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Once Urbanc building... Galerija Emporium

Introducing you a part of history in the heart of the Slovenian capital. Read a brief history of the old Urbanc palace, now the new Galerija Emporium.



This mercantile building represents one of the finest complete works of art nouveau in Ljubljana. The year on the facade tells us that it was built in 1903, on the site of two smaller suburban buildings that had been severely damaged in the earthquake. Ljubljana merchant Felix Urbanc combined three lots and in July 1902 submitted an application to the city authorities for planning permission to build a three-storey retail building.

He entrusted the plans to the Graz architect Friedrich Sigmund, and in the opinion of some art historians, this was supposedly the architect's highest-quality work. The concept of the store as a single sales premises, which was linked via a monumental staircase to a walk-through sales gallery, was reminiscent of the department stores of that time in Paris, Vienna or Budapest. In his plans, Sigmund also supposedly drew from some Budapest department store.

The Urbanc Building has a ground plan in the form of an irregular pentangle. The main facade, which is just 5.5 metres wide, faces Prešeren Square, and in so doing softens the otherwise acute-angled corner between Miklošičeva and Trubarjeva streets, and forms the facade of the square; after the earthquake this evolved from a suburban crossroads into a new urban space, and in the words of architect Maks Fabiani it became "in many respects the centre of the city". The interior houses a five-cornered sales hall, which extends over two floors designed as a gallery space. The gallery is reached by a fabulously designed three-sectioned staircase, which lies on an axis with the entrance and begins with a rounded landing, which divides elegantly into two staircase wings that then wind in a narrow arc up to one and the other side of the gallery. The staircase is supported by two types of pillar, and above the arch between them stands the statue of a woman personifying crafts.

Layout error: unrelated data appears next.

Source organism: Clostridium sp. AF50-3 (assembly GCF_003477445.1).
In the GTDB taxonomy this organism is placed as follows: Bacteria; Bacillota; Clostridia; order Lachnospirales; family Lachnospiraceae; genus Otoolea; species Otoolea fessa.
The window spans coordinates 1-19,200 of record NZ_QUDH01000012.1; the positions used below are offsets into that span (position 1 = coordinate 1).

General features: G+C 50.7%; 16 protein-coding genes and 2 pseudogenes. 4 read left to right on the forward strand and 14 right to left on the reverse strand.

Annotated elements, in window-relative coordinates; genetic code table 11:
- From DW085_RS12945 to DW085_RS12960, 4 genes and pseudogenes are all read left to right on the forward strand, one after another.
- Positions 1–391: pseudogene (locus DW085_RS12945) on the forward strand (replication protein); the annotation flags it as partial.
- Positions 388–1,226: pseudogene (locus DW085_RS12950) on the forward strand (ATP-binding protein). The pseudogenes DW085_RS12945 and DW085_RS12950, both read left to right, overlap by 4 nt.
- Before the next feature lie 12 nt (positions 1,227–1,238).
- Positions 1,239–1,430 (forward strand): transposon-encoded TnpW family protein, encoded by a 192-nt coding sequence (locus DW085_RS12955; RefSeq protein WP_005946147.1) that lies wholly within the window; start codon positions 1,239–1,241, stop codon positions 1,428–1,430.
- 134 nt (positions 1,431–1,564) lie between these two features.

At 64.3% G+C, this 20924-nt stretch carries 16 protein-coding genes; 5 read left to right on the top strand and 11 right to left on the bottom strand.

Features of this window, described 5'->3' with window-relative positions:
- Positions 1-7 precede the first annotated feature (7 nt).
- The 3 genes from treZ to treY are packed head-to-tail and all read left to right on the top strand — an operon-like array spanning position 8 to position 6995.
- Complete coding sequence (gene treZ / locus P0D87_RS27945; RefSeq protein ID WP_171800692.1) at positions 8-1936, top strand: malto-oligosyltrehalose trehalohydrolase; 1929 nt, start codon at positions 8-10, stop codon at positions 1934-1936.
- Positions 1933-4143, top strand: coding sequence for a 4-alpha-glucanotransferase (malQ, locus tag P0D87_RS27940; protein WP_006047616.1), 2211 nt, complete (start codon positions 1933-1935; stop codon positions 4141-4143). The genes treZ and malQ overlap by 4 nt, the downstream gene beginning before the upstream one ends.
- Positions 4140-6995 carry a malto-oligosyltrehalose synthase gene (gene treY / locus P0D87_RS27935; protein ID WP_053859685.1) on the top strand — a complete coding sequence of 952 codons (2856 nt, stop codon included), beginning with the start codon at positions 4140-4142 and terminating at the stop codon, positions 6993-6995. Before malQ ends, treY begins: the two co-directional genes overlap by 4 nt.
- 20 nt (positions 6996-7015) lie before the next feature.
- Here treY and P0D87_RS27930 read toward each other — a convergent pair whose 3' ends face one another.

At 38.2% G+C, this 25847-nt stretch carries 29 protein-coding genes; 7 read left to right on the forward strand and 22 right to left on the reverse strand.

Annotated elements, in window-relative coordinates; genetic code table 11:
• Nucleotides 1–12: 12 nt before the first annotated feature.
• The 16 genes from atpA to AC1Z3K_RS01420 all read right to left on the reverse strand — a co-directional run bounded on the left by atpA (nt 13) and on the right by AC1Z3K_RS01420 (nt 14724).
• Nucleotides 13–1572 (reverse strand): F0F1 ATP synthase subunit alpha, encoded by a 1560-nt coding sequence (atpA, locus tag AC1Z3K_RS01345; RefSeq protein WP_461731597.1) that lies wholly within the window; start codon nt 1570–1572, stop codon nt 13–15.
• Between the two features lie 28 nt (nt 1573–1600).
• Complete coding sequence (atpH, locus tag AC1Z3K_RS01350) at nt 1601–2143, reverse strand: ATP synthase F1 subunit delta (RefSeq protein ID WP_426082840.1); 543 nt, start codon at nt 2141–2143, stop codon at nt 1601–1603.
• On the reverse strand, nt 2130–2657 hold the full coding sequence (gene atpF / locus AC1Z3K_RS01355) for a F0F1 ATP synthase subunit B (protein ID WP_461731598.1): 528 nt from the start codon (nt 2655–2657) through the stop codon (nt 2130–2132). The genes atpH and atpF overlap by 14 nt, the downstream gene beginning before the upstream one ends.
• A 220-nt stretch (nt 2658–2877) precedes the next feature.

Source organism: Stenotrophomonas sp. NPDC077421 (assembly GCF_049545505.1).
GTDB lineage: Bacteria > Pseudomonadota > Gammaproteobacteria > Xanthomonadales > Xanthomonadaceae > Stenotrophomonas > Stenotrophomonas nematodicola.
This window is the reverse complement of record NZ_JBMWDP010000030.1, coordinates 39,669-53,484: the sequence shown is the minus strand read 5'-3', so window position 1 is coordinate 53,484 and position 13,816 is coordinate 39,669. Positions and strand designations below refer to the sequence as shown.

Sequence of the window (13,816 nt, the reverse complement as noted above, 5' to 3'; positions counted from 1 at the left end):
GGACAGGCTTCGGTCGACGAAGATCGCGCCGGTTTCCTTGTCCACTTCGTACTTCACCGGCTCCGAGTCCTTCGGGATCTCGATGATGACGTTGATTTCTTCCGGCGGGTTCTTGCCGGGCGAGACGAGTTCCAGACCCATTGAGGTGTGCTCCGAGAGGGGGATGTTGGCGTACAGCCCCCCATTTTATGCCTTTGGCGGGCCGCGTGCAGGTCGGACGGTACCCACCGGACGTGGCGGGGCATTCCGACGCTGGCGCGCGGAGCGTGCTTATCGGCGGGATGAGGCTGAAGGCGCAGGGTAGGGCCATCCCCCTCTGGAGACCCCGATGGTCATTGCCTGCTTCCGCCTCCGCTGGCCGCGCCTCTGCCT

At the beginning of autumn this year, this retail building became Galerija Emporium and shine in all its grandeur.



Immediately after the Second World War, the department store was taken from Felix Urbanc, and since then a number of different companies have occupied it. In 1946 it was registered as property of the Federal People's Republic of Yugoslavia, and in 1947 it was taken over by the Tkanina enterprise, then later by the wholesale company Merkur. In that time it has been reconstructed several times, with alterations to its interior, too. The courtyard, which was originally covered with a glass and wrought iron roof, was built over, some staircases were moved and the partitions between rooms were also shifted. Only the central space of the department store with its staircase, original furnishings, lights and even two original etched glass panels remained relatively untouched, but with its product range this part of the building was prevented from enjoying full expression right up until just a few years ago.



Emporium Gallery visitors will be able to shop in a completely renovated department store, which is a perfect mixture of tradition and contemporary design, following luxury departement sotres in Paris, New York and London.
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